A blog on Chinese economy & society

Posts Tagged ‘GDP

Can China cool its property market?

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While all eyes are on the Hellenic melodrama now, Chinese property companies have taken another beating today on the news of pending property tax. The Economic Observer reported that it will be applied in Chongqing, Beijing, and Shenzhen first, and expanded to Shanghai at a later date. The proposed new tax is effectively a transaction tax, and will likely to be progressive, with bigger homes paying higher rates.

China has already announced a series of measures aimed at tightening credit for 2nd and 3rd homes. With this new tax, it does appear that the government is serious about cooling the property market. However, will it succeed in this endeavor without hiking interest rate for the general economy? Andy Xie and Marc Faber both think the answer is no. By not targeting the underlying loose money supply, a hard landing for the Chinese property market, and the general economy, is seen as inevitable.

Both have their points, but I think we should take some other things into consideration as well. For one thing, the US “recovery” is anemic at best and there’s a not to be written off risk of 2nd dip. There’s also the unfortunate fact that Chinese GDP is 20%-40% property related, depending on to whom you listen to. Kicking it too hard will just send the entire economy into tailspin. More importantly, the recent measures do seem more effective than those China tried in 2007.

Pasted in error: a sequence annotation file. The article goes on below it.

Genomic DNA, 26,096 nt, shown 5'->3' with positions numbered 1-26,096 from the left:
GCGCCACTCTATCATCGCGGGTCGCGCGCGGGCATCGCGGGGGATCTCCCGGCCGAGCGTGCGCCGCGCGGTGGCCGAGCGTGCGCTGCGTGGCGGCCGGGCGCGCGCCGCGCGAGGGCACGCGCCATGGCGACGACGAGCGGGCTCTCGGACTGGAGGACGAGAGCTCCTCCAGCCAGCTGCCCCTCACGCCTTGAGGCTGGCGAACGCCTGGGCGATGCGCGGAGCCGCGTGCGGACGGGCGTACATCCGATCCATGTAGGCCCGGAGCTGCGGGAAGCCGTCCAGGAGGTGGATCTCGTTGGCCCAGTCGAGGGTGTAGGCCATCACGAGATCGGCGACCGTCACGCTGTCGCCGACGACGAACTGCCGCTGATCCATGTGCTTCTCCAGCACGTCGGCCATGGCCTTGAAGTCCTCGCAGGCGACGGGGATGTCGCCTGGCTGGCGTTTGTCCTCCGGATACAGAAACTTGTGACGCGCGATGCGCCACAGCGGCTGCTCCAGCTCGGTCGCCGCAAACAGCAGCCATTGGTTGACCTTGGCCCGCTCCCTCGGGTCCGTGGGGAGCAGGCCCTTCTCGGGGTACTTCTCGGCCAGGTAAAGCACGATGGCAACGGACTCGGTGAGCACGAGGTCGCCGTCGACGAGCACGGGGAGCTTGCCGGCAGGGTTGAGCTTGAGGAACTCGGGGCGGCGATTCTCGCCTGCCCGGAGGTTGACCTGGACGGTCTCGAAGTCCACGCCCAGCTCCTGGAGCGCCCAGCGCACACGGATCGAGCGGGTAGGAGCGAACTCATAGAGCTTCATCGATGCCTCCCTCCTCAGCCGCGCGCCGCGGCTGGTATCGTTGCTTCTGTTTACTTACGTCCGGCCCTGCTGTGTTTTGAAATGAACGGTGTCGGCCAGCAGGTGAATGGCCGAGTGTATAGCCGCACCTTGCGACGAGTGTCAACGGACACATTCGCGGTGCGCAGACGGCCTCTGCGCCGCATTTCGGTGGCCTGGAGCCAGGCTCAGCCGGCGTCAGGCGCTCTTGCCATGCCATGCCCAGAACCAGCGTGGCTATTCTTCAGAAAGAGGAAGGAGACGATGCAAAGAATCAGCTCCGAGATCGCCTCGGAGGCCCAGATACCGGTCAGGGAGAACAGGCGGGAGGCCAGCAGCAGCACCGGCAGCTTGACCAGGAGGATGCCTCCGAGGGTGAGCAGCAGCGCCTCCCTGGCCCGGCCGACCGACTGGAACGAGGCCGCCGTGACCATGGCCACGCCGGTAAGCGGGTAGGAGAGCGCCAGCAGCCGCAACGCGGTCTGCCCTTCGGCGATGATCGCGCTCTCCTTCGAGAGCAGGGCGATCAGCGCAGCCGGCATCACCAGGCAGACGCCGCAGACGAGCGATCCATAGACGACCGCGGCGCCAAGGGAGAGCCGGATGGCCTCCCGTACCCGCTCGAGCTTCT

Loopholes in the previous rounds of control measures rendered them largely useless. Current efforts tend to pay more attention to the details. One possibility of getting around 1st/2nd/3rd home rule is to buy under the names of different members of the family. But unlike the last try, the current measure include all direct kins (spouse and underage children) in the calculation.

The proposed property tax is also important in taking away an incentive for the local governments to stonewall cooling measures. You see, Chinese local governments rely heavily on land transfer tax for revenue. The released figure is at 20% on average, but the real number should be much higher. Some economists estimated that as much as 50% of Beijing’s city revenue comes from land transfer tax. This gives the local government a natural bias towards more new development. Now, the new tax is a stamp duty, levied at each transaction. This tax can be overlook by homeowners, increase the cost for speculators tremendously, generate revenue for the local governments, and helps control new development at the high end, where most of the speculation is centered.

All these attentions to detail signaling that the current measures might actually have a chance at success. The new guy on the block, Li Keqiang, who is slated to succeed Wen Jiabao as premier when the later’s term ends in 2012, has taken over part of China’s economic portfolio that includes housing early this year. And unlike the current premier, who is well loved by the Chinese people but has worked in the central government most of his career, Li had plenty of local experiences, being the party boss of Henan and Liaoning, the equivalent of being governors of both Texas and Illinois. He knew how to get around central government edicts and he’s using this knowledge to other ends now.


Written by Cindy Luk

April 22, 2010 at 10:09 pm

China will see slower growth in the future